2018: A year of large-format digital shows and tier-II & III audience

Success of original shows such as ‘Sacred Games’, ‘Mirzapur’ and ‘Karenjit Kaur’ suggests that online viewing audience are slowly lapping up digital content from OTT platforms

Yearender

Revenue contribution of $500 million, online viewing audience count of 225 million and 32 players-- the figures of the over-the-top (OTT) industry in 2018 might not be eye-catching yet, but certainly can’t be overlooked. The Indian OTT space has shown good growth in the last five years and national & international players are now vying for a piece of the market that is slated to expand to $4.5 billion-$5 billion in the next five years, according to BCG Report ‘Entertainment Goes Online.’ 

This explains the success of large-ticket original shows such as ‘Sacred Games’, Mirzapur’ and ‘Karenjit Kaur’, even though catch-up TV, latest Bollywood movie premieres and live sports are the biggest drivers. Year 2018 saw most players like Netflix, ErosNow and HungamaPlay launching their originals such as 'Sacred Games,’ ‘Side Hero’ and ‘Damaged’ among others.

Sameer Gogate, VP-Business Development, Vuclip (that has Viu), says that 2018 has been a great year and it will get only better now. “It’s been a great year for OTT. As penetration goes deeper, it’s only going to get better. As far as content is concerned, original story is totally working for us as well as in all the markets. As we can see from the reception of shows, a good story resonates very well with this TG of 18-24.”

Ajay Chacko, Co-Founder & CEO of Arre, says, “Till last year, people talked about social media and search behemoths as big places for content. Now, they are stuck to user-generated content model. Also premiumisation of content leading to large format shows has been the driver. This has resulted in OTT players getting more traction than social media giants.”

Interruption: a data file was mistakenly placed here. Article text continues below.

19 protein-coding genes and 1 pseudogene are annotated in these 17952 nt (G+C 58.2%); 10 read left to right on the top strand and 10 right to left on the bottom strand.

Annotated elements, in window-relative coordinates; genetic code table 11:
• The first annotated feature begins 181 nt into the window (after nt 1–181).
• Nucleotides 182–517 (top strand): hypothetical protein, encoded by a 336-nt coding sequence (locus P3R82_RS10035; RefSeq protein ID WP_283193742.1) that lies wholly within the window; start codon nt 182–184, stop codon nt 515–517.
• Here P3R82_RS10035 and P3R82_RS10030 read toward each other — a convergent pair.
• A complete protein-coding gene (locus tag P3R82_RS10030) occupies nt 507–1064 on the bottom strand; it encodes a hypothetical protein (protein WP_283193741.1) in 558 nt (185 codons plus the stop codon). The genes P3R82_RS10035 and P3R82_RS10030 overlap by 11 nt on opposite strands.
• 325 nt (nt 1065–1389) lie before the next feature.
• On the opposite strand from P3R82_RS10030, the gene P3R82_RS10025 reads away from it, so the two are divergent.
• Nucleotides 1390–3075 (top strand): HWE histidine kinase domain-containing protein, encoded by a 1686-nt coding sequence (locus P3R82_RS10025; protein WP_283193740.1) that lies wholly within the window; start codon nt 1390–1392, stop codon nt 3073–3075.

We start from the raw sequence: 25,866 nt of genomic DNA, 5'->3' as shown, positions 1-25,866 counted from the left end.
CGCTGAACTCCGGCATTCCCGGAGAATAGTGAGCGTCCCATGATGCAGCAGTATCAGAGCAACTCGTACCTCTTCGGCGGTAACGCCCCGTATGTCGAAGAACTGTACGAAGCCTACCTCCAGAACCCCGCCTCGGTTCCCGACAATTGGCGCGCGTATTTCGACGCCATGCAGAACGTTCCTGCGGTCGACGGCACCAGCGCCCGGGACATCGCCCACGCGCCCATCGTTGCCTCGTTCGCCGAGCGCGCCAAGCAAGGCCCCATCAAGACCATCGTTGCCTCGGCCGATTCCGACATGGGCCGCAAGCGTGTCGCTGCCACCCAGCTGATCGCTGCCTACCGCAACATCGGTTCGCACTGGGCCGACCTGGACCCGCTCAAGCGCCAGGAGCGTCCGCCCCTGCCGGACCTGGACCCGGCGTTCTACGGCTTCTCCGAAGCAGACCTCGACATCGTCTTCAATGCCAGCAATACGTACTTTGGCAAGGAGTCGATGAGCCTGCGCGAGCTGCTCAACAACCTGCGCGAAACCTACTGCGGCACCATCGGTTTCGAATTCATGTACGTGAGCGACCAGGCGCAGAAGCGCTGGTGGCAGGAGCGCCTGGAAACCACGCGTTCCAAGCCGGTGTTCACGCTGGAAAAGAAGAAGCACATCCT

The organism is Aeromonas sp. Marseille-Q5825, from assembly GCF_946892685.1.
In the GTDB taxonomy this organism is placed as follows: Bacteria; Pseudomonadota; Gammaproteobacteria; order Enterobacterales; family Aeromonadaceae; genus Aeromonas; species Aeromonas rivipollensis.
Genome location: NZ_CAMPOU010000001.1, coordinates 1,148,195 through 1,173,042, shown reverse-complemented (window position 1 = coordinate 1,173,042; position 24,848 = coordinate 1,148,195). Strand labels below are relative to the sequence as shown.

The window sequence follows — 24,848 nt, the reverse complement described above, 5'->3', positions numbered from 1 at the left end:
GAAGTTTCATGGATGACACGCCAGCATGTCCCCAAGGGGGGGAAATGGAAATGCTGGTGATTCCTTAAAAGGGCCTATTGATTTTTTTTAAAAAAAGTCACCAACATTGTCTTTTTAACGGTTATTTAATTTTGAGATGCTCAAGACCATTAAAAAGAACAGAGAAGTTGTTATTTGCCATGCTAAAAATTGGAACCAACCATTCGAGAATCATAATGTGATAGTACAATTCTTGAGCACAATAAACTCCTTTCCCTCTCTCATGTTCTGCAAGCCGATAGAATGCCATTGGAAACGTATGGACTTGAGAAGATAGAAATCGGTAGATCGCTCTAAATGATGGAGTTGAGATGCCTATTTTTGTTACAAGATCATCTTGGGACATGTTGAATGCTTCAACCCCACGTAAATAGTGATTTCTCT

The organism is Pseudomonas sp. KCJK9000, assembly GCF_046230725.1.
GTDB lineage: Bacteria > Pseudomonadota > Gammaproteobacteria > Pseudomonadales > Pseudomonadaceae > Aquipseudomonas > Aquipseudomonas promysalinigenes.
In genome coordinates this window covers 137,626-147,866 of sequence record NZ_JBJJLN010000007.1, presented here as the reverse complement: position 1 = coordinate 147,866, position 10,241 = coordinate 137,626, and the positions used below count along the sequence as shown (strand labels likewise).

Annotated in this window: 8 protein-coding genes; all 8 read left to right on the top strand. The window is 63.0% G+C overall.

As a result of the trend, players such as Amazon Prime Video India, Voot, ALTBalaji, ZEE5 and HungamaPlay are scaling up fast. For instance, ALTBalaji scaled its content library by double in 2018. Mid-2018, Voot announced a slate of 18 Originals with diverse genres ranging from comedy to thrillers. ZEE5 released 15 originals across six regional languages.

Investment is also increasing at a fast pace. In addition to live sports rights, the nature of shows produced is also evolving—tent pole properties built for OTT are being created at a per hour cost that is 3-4 times more than the cost of traditional TV content (according to BCG Report). The need to differentiate to attract eyeballs is leading to aggressive bets on original content.

The report also mentions that most consumers (81 per cent) have up to three video/OTT apps on their smartphone. Further, all platforms struggle with retention of consumers—on an average 50 per cent of OTT apps installed are uninstalled within the first seven days of installation. That’s one challenge all platforms are grappling with.

Telecom partnership offering more reach

2017 and 2018 saw telecoms service providers such as Vodafone, Airtel and Idea taking to aggregator models- aggregating content across multiple platforms like ALTBalaji, Hooq and Eros Now and providing a payment interface. They are also leveraging access to other OTTs as a differentiating factor to drive consumer retention and acquisition.

This is a much preferred mode of distribution than the slow pace of organic subscription, according to industry experts. There was also aggressive partnerships between video streaming services and smart TVs and digital wallets.

Sunil Lulla, Group CEO, Balaji Telefilms, says, “To amplify the reach of content, ALTBalaji was the first OTT platform in the country to partner with telecom service providers like Jio TV/ Airtel TV/ Vodafone Play, amongst others, to get mass distribution by bundling our content into these services.”  

This is resulting in increased watch time. “We have seen the average watch time on telecom platforms improving, where consumption of longer formats is increasing as compared to 3-5 minute video clips in the past. The OTT platforms have an average watch time of nearly one hour a day which is significant,” he offers.